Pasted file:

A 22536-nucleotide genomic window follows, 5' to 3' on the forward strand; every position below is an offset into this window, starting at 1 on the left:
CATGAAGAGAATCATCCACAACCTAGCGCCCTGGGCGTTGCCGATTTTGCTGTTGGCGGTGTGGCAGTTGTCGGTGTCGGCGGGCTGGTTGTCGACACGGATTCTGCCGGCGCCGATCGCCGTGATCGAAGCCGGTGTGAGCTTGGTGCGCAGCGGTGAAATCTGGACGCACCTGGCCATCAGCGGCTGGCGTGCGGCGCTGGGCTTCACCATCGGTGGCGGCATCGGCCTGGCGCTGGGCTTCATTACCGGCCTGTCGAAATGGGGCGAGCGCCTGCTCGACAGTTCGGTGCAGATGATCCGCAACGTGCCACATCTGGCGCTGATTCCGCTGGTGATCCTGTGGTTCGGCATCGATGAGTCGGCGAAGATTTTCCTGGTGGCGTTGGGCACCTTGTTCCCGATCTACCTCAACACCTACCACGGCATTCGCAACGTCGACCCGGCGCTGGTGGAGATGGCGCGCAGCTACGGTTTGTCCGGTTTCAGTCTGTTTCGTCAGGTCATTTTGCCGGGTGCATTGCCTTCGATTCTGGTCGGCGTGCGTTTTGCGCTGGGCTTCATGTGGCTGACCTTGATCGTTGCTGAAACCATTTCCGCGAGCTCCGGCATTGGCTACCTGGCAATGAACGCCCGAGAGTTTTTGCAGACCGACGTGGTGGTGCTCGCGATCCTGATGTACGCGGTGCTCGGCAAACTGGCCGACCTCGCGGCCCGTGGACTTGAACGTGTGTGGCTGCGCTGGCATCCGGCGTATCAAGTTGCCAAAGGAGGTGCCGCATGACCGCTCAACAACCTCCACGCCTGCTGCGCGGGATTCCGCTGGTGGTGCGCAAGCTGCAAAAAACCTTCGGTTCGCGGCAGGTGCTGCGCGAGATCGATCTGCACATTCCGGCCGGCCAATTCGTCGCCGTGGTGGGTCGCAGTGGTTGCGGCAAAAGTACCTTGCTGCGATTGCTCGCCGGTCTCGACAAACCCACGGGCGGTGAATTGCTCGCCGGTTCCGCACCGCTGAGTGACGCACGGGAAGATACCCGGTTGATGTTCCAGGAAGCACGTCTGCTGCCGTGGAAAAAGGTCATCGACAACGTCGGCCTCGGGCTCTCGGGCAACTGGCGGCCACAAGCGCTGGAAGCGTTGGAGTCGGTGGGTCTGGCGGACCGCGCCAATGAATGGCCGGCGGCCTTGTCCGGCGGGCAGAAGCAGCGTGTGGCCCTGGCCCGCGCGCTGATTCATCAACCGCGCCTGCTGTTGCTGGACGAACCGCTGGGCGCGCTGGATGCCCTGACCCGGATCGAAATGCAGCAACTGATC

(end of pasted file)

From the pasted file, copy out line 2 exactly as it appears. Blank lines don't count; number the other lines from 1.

CATGAAGAGAATCATCCACAACCTAGCGCCCTGGGCGTTGCCGATTTTGCTGTTGGCGGTGTGGCAGTTGTCGGTGTCGGCGGGCTGGTTGTCGACACGGATTCTGCCGGCGCCGATCGCCGTGATCGAAGCCGGTGTGAGCTTGGTGCGCAGCGGTGAAATCTGGACGCACCTGGCCATCAGCGGCTGGCGTGCGGCGCTGGGCTTCACCATCGGTGGCGGCATCGGCCTGGCGCTGGGCTTCATTACCGGCCTGTCGAAATGGGGCGAGCGCCTGCTCGACAGTTCGGTGCAGATGATCCGCAACGTGCCACATCTGGCGCTGATTCCGCTGGTGATCCTGTGGTTCGGCATCGATGAGTCGGCGAAGATTTTCCTGGTGGCGTTGGGCACCTTGTTCCCGATCTACCTCAACACCTACCACGGCATTCGCAACGTCGACCCGGCGCTGGTGGAGATGGCGCGCAGCTACGGTTTGTCCGGTTTCAGTCTGTTTCGTCAGGTCATTTTGCCGGGTGCATTGCCTTCGATTCTGGTCGGCGTGCGTTTTGCGCTGGGCTTCATGTGGCTGACCTTGATCGTTGCTGAAACCATTTCCGCGAGCTCCGGCATTGGCTACCTGGCAATGAACGCCCGAGAGTTTTTGCAGACCGACGTGGTGGTGCTCGCGATCCTGATGTACGCGGTGCTCGGCAAACTGGCCGACCTCGCGGCCCGTGGACTTGAACGTGTGTGGCTGCGCTGGCATCCGGCGTATCAAGTTGCCAAAGGAGGTGCCGCATGACCGCTCAACAACCTCCACGCCTGCTGCGCGGGATTCCGCTGGTGGTGCGCAAGCTGCAAAAAACCTTCGGTTCGCGGCAGGTGCTGCGCGAGATCGATCTGCACATTCCGGCCGGCCAATTCGTCGCCGTGGTGGGTCGCAGTGGTTGCGGCAAAAGTACCTTGCTGCGATTGCTCGCCGGTCTCGACAAACCCACGGGCGGTGAATTGCTCGCCGGTTCCGCACCGCTGAGTGACGCACGGGAAGATACCCGGTTGATGTTCCAGGAAGCACGTCTGCTGCCGTGGAAAAAGGTCATCGACAACGTCGGCCTCGGGCTCTCGGGCAACTGGCGGCCACAAGCGCTGGAAGCGTTGGAGTCGGTGGGTCTGGCGGACCGCGCCAATGAATGGCCGGCGGCCTTGTCCGGCGGGCAGAAGCAGCGTGTGGCCCTGGCCCGCGCGCTGATTCATCAACCGCGCCTGCTGTTGCTGGACGAACCGCTGGGCGCGCTGGATGCCCTGACCCGGATCGAAATGCAGCAACTGATC